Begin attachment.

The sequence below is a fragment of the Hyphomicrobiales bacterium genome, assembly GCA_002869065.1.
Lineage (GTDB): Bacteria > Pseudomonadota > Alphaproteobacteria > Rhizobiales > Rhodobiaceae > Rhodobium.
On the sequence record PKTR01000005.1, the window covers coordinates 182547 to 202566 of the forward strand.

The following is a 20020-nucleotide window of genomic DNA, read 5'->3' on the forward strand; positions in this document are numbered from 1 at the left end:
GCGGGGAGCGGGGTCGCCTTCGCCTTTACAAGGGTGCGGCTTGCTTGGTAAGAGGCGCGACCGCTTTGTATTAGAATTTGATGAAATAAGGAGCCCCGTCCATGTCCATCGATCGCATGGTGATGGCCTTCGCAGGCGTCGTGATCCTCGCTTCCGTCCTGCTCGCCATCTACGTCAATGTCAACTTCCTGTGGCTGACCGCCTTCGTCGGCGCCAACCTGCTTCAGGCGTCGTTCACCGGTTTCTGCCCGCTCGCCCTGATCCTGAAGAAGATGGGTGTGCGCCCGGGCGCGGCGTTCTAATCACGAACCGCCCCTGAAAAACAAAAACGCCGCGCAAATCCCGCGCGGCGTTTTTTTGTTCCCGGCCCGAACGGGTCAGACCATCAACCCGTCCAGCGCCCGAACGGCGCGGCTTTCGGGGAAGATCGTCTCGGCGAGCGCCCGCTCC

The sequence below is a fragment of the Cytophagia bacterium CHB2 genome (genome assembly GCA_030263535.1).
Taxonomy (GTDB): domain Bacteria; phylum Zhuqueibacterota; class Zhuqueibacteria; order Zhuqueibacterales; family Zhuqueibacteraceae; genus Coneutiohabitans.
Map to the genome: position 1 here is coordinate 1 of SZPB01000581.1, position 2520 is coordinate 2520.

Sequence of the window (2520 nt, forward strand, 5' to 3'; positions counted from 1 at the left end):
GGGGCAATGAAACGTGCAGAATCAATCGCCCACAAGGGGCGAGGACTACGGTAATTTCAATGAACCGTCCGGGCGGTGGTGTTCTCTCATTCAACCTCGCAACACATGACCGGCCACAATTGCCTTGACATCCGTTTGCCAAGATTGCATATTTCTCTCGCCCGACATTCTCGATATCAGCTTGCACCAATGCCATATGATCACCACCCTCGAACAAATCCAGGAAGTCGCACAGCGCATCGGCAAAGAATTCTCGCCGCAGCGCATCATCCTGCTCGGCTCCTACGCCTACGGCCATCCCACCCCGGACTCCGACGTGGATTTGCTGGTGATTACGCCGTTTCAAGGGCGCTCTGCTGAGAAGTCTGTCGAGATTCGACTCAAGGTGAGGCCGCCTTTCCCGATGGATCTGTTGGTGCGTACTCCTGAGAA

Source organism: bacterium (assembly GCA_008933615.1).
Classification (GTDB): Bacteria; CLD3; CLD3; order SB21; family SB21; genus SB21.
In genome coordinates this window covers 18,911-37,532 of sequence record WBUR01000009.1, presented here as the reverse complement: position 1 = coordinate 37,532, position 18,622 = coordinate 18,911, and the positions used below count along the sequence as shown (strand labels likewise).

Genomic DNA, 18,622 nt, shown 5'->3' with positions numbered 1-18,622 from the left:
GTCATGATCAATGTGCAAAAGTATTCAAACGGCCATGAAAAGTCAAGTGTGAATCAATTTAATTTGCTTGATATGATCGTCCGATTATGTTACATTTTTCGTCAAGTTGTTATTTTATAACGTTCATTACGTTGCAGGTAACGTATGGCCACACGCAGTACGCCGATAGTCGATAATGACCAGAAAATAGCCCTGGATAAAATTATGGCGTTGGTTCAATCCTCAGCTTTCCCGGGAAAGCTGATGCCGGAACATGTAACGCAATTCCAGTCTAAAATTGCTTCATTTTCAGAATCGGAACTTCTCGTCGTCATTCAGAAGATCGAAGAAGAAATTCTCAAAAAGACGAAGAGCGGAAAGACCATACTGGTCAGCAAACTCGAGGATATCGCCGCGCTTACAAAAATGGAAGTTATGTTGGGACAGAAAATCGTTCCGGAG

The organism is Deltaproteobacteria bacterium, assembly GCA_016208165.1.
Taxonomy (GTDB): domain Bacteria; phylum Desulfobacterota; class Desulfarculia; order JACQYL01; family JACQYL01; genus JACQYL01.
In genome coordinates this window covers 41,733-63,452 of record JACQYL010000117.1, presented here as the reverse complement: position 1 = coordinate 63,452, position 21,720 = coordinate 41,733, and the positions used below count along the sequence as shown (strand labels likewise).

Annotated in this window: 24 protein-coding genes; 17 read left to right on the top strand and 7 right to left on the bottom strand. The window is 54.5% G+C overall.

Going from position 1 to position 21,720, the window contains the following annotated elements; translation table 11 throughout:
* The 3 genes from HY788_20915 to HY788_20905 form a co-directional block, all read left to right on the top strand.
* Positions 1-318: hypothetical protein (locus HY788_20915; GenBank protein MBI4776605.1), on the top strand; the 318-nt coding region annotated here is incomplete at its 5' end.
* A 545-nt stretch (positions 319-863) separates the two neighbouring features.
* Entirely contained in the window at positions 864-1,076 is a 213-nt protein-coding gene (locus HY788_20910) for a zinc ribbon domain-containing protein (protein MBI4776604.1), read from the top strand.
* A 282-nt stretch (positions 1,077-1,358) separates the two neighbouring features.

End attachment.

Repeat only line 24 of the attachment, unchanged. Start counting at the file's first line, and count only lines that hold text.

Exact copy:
* Entirely contained in the window at positions 864-1,076 is a 213-nt protein-coding gene (locus HY788_20910) for a zinc ribbon domain-containing protein (protein MBI4776604.1), read from the top strand.